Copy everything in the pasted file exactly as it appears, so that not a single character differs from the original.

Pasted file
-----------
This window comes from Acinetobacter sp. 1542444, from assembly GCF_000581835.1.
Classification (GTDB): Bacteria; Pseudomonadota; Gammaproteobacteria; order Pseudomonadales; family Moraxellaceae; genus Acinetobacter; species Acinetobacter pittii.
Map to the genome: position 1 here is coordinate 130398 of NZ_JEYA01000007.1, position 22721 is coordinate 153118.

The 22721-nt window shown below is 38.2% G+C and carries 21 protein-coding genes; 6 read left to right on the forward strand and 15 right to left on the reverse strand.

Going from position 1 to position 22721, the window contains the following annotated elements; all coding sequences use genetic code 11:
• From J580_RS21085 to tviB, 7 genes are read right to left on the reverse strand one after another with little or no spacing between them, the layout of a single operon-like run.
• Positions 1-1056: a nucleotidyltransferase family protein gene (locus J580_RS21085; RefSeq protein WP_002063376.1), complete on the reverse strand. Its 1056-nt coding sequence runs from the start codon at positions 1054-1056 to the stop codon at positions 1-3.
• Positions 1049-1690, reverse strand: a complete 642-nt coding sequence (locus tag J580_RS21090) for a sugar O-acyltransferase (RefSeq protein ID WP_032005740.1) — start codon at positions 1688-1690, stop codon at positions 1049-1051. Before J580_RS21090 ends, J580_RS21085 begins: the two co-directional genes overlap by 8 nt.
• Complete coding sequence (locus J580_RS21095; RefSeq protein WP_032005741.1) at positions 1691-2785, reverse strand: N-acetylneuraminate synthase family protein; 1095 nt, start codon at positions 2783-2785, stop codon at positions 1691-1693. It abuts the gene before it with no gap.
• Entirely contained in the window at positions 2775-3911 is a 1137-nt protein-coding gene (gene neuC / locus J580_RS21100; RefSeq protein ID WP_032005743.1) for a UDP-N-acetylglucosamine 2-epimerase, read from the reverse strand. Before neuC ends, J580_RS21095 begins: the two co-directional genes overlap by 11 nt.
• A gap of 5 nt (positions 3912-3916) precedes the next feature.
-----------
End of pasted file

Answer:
This window comes from Acinetobacter sp. 1542444, from assembly GCF_000581835.1.
Classification (GTDB): Bacteria; Pseudomonadota; Gammaproteobacteria; order Pseudomonadales; family Moraxellaceae; genus Acinetobacter; species Acinetobacter pittii.
Map to the genome: position 1 here is coordinate 130398 of NZ_JEYA01000007.1, position 22721 is coordinate 153118.

The 22721-nt window shown below is 38.2% G+C and carries 21 protein-coding genes; 6 read left to right on the forward strand and 15 right to left on the reverse strand.

Going from position 1 to position 22721, the window contains the following annotated elements; all coding sequences use genetic code 11:
• From J580_RS21085 to tviB, 7 genes are read right to left on the reverse strand one after another with little or no spacing between them, the layout of a single operon-like run.
• Positions 1-1056: a nucleotidyltransferase family protein gene (locus J580_RS21085; RefSeq protein WP_002063376.1), complete on the reverse strand. Its 1056-nt coding sequence runs from the start codon at positions 1054-1056 to the stop codon at positions 1-3.
• Positions 1049-1690, reverse strand: a complete 642-nt coding sequence (locus tag J580_RS21090) for a sugar O-acyltransferase (RefSeq protein ID WP_032005740.1) — start codon at positions 1688-1690, stop codon at positions 1049-1051. Before J580_RS21090 ends, J580_RS21085 begins: the two co-directional genes overlap by 8 nt.
• Complete coding sequence (locus J580_RS21095; RefSeq protein WP_032005741.1) at positions 1691-2785, reverse strand: N-acetylneuraminate synthase family protein; 1095 nt, start codon at positions 2783-2785, stop codon at positions 1691-1693. It abuts the gene before it with no gap.
• Entirely contained in the window at positions 2775-3911 is a 1137-nt protein-coding gene (gene neuC / locus J580_RS21100; RefSeq protein ID WP_032005743.1) for a UDP-N-acetylglucosamine 2-epimerase, read from the reverse strand. Before neuC ends, J580_RS21095 begins: the two co-directional genes overlap by 11 nt.
• A gap of 5 nt (positions 3912-3916) precedes the next feature.